A Brief History of Everyone Who Ever Lived: The Human Story Retold Through Our Genes
It is refreshing to read a science book written as a science book. That is where A Brief History of Everyone Who Ever Lived excels. Adam Rutherford writes conclusions that can be reached, speculates on theories unknown and unknowable, and debunks spam science of pseudo-geneticists. It’s done very kindly, thoroughly, and with wry humor. He begins with the history of homo-sapiens, where we came from and who we ran into along the way, as evidenced by our DNA. It is not a simple linear evolution as evidenced by the hodgepodge of European genotypes, by the clear and cloudy ancestry of the American Indian, and by the notion that everyone of European decent, in any degree, has descended from kings. He speaks authoritatively of the history and idiocy of “race” as applied to homo-sapiens, a term which is meaningless in the context of our DNA. He writes of the hope and wonder of the Human Genome Project and, finally, where we are headed as a species, with our past as a guide. The book is wonderfully easy to read; it’s authoritative, extensively foot-noted, and includes a glossary of genetic terms. The author accomplishes scientific explanation without boredom and with common sense, using real-world examples without being patronizing. The book is understandable, entertaining, and enlightening. I have no higher praise and recommend it.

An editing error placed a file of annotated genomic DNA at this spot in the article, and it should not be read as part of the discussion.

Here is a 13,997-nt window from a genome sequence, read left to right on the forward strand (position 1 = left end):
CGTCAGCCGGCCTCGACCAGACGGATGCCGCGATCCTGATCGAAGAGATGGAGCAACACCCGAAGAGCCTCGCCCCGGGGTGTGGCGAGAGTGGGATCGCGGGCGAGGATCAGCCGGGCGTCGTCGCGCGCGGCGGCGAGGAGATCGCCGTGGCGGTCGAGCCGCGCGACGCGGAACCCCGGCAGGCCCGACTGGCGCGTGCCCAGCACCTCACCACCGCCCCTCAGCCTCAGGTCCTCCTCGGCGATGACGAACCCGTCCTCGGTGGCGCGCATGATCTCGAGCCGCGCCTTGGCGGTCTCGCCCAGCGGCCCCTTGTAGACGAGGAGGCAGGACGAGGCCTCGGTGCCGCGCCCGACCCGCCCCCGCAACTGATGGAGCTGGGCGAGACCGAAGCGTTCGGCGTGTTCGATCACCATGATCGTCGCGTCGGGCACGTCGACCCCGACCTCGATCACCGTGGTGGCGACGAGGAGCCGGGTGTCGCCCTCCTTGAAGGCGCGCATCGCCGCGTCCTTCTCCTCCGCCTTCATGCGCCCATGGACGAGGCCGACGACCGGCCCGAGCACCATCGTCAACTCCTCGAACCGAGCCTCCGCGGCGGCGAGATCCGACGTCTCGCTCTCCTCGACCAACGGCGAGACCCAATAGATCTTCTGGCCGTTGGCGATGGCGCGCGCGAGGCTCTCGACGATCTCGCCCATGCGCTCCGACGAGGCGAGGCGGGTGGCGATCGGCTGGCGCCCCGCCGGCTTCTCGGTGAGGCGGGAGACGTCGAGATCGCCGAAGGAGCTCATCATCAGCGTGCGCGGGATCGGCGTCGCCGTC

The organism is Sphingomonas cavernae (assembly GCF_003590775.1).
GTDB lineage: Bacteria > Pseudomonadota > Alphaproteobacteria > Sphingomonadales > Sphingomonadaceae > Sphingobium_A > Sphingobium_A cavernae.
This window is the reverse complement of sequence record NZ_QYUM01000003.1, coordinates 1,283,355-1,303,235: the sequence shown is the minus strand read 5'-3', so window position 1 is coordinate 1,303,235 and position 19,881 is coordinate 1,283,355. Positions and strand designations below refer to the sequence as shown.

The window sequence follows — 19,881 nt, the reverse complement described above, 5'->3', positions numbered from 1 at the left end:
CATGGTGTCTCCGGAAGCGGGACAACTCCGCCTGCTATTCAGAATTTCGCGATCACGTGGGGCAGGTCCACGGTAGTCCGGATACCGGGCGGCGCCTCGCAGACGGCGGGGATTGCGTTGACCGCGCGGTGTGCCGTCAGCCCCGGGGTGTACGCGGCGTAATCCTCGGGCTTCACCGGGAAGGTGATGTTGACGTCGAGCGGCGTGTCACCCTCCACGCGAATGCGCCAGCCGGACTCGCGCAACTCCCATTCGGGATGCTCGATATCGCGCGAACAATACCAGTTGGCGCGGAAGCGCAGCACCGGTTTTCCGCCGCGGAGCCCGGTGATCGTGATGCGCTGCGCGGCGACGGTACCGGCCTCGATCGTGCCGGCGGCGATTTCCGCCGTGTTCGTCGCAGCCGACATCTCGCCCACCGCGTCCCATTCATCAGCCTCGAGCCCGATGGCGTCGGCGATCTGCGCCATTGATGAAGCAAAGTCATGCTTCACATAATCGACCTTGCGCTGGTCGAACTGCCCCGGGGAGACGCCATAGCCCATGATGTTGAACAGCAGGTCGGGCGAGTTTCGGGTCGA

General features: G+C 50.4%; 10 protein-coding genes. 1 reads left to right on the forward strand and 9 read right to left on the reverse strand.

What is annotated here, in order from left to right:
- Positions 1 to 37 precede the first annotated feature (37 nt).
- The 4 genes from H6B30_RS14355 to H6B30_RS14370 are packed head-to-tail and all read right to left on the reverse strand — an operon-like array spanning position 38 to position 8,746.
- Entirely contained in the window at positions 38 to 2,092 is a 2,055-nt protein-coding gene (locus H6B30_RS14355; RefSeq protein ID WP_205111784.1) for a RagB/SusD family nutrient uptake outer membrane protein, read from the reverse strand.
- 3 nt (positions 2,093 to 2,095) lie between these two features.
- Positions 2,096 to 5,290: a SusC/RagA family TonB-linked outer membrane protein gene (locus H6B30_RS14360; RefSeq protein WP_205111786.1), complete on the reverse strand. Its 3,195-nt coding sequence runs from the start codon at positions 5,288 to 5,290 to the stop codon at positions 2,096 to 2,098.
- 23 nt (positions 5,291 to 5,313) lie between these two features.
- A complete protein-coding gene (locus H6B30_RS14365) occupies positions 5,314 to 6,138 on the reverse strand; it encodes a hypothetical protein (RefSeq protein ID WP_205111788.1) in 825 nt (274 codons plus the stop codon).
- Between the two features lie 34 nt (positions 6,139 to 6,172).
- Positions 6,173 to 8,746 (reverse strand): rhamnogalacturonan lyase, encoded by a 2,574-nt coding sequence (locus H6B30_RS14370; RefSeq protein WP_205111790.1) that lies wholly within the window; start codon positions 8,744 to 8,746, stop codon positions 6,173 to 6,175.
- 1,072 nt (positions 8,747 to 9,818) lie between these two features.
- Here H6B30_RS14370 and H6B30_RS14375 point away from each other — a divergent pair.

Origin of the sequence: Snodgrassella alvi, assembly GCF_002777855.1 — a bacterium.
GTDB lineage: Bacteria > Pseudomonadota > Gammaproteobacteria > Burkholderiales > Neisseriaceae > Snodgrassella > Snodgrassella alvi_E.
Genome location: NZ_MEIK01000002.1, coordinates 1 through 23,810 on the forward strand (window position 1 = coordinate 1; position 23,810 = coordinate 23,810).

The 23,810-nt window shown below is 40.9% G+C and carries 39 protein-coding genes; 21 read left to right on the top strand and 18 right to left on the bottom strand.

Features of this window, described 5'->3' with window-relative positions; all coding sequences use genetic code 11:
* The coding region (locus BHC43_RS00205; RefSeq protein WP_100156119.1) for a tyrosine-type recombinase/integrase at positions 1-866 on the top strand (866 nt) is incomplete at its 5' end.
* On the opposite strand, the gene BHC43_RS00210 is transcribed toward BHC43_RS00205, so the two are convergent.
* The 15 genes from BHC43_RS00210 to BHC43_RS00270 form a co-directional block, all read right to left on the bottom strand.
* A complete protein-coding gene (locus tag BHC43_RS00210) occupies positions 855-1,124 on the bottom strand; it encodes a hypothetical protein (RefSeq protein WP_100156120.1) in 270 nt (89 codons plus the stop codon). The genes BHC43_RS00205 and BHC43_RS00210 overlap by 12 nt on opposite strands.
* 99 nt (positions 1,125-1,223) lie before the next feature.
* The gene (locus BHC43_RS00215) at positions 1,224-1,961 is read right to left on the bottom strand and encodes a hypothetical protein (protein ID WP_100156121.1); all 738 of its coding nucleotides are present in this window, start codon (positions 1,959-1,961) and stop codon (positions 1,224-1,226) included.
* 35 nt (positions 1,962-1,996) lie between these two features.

Chris Hayden has been working at City Book Review since 2012, so that makes him the keeper of knowledge. He manages the office and book reviewers (all 200 of them!), which is no small feat. If you’re looking at the book reviews here, you’re seeing them because he sent the books out for review. Without him, this place would fall apart, because no one else in the office knows how to use the postage machine. Two words: job security.
|Author||Adam Rutherford • Siddhartha Mukherjee, Foreword|
|Page Count||416 pages|
|Amazon||Buy this Book|
|Category||Science & Nature|